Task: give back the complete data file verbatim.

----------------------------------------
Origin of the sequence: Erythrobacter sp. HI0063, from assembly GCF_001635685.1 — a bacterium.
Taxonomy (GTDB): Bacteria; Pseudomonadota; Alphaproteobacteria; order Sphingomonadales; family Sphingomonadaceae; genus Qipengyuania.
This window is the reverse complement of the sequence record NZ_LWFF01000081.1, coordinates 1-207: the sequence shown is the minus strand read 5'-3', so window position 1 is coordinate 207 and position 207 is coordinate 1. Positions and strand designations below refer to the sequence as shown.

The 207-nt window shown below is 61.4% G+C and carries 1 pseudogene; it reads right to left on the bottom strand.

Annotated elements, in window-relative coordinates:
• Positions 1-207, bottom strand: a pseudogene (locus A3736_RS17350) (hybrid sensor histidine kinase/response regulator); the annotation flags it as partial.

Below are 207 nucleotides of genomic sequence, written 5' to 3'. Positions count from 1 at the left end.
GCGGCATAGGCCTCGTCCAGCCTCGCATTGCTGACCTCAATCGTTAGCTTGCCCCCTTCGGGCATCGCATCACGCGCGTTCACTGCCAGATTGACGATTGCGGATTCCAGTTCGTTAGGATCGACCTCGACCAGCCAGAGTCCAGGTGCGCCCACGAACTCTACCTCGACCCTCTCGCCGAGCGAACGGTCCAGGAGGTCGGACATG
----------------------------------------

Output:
Origin of the sequence: Erythrobacter sp. HI0063, from assembly GCF_001635685.1 — a bacterium.
Taxonomy (GTDB): Bacteria; Pseudomonadota; Alphaproteobacteria; order Sphingomonadales; family Sphingomonadaceae; genus Qipengyuania.
This window is the reverse complement of the sequence record NZ_LWFF01000081.1, coordinates 1-207: the sequence shown is the minus strand read 5'-3', so window position 1 is coordinate 207 and position 207 is coordinate 1. Positions and strand designations below refer to the sequence as shown.

The 207-nt window shown below is 61.4% G+C and carries 1 pseudogene; it reads right to left on the bottom strand.

Annotated elements, in window-relative coordinates:
• Positions 1-207, bottom strand: a pseudogene (locus A3736_RS17350) (hybrid sensor histidine kinase/response regulator); the annotation flags it as partial.

Below are 207 nucleotides of genomic sequence, written 5' to 3'. Positions count from 1 at the left end.
GCGGCATAGGCCTCGTCCAGCCTCGCATTGCTGACCTCAATCGTTAGCTTGCCCCCTTCGGGCATCGCATCACGCGCGTTCACTGCCAGATTGACGATTGCGGATTCCAGTTCGTTAGGATCGACCTCGACCAGCCAGAGTCCAGGTGCGCCCACGAACTCTACCTCGACCCTCTCGCCGAGCGAACGGTCCAGGAGGTCGGACATG